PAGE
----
Learn how to interpret the stories and secrets wildlife leave in their footprints.
By Metro naturalist Deb Scrivens
In the spring of 1992, my co-worker and I made a habit of taking a 15-minute break in the day to walk the muddy service road behind the naturalist's office at Oxbow Regional Park. A doe was hanging out in the area, walking down the same section of road at about the same time each day, and it was instructive to observe and compare series of her tracks as they aged in the clay-like mud under the dense canopy of trees. Some days we would see the doe. It was easy to see that she was very pregnant and becoming more so each day.
One day, tiny prints appeared next to hers. They were the tiniest deer prints I had ever seen, just an inch wide, about the size of a quarter. Because we had seen the pregnant deer the day before, we knew that a day-old fawn had made the tracks. The prints were enchanting. They toddled along right at the heel of the mother, then suddenly disappeared, only to reappear eight feet away, all four feet clustered together, indicating a lamb-like leap and bound. That was the first time I could really see an animal in my mind's eye through its foot-prints, and I became hopelessly hooked on tracking.
After that, whenever I found fawn prints, I always measured them and mentally compared them to the prints of this day-old fawn. I was hoping to repeat the experience and find equally tiny prints, but I never did…until this summer.
On a Sunday morning in June, I did a tracking program with five other people on the floodplain at Oxbow. We observed deer tracks that indicated a doe had paced around the edge of a pond, following the fingers of sand that extended into the water. Her feet and her gait were unusual. On one foot, she had a split toe and a toe that was longer and sort of hooked – making it easy for us to recognize the prints of this individual deer. Her gait was unusual in that her hind foot was not stepping in her front track. Instead, it was landing well behind and to the outside of her front foot. As if she were walking bowlegged. As if she couldn't get her hind legs past her fat belly. As if she was very pregnant.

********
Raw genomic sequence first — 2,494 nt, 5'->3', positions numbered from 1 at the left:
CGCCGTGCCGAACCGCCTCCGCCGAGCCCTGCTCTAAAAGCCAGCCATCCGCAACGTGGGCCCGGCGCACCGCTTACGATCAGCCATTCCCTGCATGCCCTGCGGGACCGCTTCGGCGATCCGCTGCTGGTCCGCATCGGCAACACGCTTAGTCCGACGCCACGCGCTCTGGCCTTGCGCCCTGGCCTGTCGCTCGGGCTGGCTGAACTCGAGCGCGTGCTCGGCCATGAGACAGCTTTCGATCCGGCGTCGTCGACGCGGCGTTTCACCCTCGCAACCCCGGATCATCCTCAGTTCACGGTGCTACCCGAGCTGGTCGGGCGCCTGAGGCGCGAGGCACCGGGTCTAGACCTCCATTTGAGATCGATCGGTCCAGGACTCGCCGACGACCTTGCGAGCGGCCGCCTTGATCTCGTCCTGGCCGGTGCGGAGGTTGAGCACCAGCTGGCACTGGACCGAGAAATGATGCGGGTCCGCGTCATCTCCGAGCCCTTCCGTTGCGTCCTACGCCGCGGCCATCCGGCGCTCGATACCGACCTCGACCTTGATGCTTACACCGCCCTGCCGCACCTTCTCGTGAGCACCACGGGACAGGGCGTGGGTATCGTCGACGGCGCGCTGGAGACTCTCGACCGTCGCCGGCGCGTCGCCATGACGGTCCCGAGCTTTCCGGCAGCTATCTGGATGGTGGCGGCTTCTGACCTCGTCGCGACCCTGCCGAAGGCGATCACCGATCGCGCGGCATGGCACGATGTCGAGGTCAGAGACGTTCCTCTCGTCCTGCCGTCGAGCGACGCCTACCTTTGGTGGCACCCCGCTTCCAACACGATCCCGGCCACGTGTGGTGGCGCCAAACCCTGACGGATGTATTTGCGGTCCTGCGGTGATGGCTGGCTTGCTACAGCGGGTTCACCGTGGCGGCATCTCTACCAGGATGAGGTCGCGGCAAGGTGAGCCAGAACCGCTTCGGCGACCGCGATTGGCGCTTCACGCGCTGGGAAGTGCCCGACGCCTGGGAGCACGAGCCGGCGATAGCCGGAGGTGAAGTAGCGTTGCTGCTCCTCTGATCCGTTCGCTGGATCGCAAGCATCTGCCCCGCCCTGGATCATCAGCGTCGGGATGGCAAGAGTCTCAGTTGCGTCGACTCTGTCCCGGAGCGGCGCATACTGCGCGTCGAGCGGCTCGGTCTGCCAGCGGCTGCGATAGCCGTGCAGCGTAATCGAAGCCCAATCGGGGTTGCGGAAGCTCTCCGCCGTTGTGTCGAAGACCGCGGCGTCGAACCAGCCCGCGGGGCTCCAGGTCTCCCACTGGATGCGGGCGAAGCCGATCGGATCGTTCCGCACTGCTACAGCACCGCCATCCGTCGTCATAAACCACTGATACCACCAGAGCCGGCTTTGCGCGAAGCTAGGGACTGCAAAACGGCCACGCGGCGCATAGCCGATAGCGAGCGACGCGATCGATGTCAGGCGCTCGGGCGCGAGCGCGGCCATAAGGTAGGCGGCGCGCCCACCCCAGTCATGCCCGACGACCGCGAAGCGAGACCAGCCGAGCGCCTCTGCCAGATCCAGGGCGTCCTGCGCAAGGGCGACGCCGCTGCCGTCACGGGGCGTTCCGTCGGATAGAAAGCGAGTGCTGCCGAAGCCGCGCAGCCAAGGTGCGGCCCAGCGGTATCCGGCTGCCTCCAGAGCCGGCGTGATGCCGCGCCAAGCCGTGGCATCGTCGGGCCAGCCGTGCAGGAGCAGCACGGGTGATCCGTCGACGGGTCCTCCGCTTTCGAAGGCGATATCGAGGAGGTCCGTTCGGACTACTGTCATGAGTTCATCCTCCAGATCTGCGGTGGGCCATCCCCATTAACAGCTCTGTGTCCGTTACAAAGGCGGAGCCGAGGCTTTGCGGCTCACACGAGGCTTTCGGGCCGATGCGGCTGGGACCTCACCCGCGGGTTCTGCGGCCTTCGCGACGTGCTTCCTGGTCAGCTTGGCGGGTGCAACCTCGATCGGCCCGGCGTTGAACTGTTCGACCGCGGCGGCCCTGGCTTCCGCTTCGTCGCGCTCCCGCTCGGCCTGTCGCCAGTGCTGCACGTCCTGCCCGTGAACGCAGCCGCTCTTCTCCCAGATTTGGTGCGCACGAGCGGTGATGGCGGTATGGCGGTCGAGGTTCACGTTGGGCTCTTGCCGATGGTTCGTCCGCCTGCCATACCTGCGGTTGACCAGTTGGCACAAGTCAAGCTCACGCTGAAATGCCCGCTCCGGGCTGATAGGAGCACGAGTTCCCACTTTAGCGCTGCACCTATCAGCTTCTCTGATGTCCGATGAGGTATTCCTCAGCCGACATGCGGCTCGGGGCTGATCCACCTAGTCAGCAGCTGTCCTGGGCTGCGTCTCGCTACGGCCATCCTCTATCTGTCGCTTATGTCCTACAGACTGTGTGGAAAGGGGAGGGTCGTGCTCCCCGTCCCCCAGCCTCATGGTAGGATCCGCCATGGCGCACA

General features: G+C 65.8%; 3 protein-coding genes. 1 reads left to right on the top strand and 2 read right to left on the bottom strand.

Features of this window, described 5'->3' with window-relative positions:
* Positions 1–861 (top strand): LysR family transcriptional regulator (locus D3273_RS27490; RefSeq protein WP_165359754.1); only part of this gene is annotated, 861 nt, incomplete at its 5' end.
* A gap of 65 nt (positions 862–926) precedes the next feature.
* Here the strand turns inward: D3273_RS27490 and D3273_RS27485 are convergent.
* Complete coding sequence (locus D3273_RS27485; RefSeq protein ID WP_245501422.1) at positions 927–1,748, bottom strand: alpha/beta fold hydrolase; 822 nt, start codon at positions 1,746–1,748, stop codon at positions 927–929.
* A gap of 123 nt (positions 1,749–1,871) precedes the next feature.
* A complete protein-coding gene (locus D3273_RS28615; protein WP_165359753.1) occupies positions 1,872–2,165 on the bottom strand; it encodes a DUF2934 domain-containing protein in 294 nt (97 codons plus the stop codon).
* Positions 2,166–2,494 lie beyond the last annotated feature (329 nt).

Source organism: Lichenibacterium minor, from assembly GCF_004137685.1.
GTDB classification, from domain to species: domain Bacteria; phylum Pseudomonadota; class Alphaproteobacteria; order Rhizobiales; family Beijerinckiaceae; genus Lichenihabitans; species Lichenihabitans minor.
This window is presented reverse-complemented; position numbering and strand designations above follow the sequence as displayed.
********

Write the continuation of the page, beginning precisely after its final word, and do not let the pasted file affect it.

We observed some other nearby tracks made by the same deer. These were also fresh tracks made within the last 12 hours (the sand had not yet been exposed to the hot afternoon sun that forms a crust on the tracks and crumbles the edges). But these tracks were different. The doe's unusual toes had not changed, but her gait had. Now her hind foot overlapped her front track. Her gait had also narrowed and she was not sinking as deeply into the sand. And a tiny set of prints followed hers.
I knew the tiny prints were those of another newborn as soon as I saw them. I measured to make sure. We had found the prints of a doe just before and just after she delivered her fawn. We were looking at a record of a baby deer's first steps on the earth. That Sunday was a birthday at Tadpole Pond.
On the floodplain of Metro's Oxbow Regional Park where this story takes place, one can find clear tracks of red fox, raccoon, river otter, mink, rabbit, squirrel, weasel, crow, Canada goose and many other birds on any given day. Occasionally the tracks of larger mammals such as elk, black bear and cougar are also found in this rich habitat. The Sandy River and its tributaries form a wildlife corridor that links the natural areas along the river with the Cascades. Large mammals make use of this corridor during annual migrations.
Increasingly, tracking is used to determine the presence and range of mammals in wild areas through projects run in large part by volunteer trackers. Besides having the potential to influence the management of public lands, tracking is an excellent way to document the presence and activities of wildlife in an urban setting. It develops our knowledge of place and widens our definition of community, as it provides a window into the lives of the animals that share our space.
For more information about tracking classes and other naturalist-guided activities, check out the Metro GreenScene... More